LANSING, Mich. (AP) — Michigan’s new, more rigorous standardized test would be eliminated and replaced under budget legislation that has won preliminary approval from a House subcommittee.
The Republican-led school aid panel voted Tuesday to eliminate the M-STEP. It was administered for the first time last spring after replacing the longstanding Michigan Education Assessment Program, or MEAP.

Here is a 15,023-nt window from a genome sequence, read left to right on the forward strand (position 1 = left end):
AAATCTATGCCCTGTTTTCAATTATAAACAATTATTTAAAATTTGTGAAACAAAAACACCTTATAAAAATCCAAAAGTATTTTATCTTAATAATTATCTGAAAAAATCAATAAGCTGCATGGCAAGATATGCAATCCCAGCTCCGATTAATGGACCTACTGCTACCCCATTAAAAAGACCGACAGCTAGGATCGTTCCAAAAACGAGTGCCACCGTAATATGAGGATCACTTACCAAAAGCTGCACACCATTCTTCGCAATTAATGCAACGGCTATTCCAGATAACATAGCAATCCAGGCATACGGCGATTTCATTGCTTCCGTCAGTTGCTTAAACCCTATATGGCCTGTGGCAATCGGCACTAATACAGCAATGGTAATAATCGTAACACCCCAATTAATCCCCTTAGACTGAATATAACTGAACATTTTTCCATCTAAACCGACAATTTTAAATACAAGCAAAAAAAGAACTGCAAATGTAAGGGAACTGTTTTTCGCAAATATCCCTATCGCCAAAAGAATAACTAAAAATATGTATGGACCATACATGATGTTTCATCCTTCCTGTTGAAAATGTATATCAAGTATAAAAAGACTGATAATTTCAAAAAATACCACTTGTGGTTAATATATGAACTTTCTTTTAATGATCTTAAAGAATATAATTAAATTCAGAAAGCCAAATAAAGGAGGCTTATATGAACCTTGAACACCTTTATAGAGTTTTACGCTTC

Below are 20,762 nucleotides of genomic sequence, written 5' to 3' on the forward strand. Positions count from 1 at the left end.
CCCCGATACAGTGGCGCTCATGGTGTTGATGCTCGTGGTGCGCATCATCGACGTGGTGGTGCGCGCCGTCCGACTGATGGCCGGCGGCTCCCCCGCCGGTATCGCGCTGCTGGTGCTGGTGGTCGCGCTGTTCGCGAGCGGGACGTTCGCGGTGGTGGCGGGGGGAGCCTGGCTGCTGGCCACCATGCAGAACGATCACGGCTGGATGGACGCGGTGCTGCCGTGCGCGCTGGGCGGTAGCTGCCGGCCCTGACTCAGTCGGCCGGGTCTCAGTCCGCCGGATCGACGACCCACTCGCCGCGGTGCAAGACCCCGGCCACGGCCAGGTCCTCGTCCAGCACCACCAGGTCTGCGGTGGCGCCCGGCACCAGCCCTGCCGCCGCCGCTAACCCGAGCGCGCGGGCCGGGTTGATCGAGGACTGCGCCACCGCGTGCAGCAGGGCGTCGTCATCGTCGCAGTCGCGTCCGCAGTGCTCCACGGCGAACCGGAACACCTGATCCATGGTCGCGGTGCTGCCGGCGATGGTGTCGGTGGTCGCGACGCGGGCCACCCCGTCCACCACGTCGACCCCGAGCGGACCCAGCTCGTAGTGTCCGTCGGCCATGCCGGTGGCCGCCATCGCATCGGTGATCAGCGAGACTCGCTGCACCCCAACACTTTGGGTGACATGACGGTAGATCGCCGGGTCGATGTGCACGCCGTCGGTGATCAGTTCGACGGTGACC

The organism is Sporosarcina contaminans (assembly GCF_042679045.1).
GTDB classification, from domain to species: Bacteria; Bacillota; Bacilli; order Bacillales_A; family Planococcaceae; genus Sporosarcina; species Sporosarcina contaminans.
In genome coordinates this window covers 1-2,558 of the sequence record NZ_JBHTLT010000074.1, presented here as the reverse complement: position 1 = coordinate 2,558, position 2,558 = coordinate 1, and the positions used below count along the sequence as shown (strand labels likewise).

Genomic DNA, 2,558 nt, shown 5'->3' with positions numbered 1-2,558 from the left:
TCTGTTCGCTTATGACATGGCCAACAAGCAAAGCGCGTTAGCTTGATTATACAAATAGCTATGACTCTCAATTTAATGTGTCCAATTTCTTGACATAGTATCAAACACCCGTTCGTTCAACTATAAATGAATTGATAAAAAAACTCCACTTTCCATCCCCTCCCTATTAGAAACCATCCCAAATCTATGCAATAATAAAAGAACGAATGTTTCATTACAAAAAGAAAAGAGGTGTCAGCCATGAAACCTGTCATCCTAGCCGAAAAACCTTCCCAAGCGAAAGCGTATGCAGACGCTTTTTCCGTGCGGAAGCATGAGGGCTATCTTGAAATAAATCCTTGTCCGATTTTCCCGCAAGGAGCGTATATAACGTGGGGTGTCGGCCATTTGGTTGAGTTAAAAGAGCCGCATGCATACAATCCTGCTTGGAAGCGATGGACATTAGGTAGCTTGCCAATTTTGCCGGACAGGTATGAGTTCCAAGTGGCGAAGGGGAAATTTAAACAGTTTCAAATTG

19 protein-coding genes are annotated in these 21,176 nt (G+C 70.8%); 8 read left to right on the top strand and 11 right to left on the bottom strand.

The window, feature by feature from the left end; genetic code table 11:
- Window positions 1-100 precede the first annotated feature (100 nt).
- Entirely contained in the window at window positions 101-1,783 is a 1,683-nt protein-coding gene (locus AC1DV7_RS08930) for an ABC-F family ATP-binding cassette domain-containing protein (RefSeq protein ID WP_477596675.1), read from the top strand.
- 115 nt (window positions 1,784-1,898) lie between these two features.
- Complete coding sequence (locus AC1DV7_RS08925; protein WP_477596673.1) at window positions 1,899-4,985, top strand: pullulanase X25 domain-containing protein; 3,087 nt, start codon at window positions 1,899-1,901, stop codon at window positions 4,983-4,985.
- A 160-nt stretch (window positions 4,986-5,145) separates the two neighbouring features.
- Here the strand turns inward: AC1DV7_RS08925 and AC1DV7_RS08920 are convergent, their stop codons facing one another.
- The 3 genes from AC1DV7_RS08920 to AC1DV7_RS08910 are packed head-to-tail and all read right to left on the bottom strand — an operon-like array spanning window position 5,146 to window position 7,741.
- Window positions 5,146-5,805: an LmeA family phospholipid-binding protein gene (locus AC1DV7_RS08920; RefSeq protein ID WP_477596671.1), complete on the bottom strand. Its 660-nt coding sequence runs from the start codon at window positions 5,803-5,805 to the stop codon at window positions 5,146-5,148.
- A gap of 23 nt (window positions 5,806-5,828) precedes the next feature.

Republican Subcommittee Chairman Tim Kelly says lawmakers and state Superintendent Brian Whiston are interested in a “computer-adaptive” test for which results can be distributed to teachers and parents sooner. He says many schools already are using an assessment developed by the Northwest Evaluation Association, so using that could cut the hours students are being tested.
The panel concurred with Gov. Rick Snyder’s proposed funding increase ranging between $60 and $120 per student in the next school year.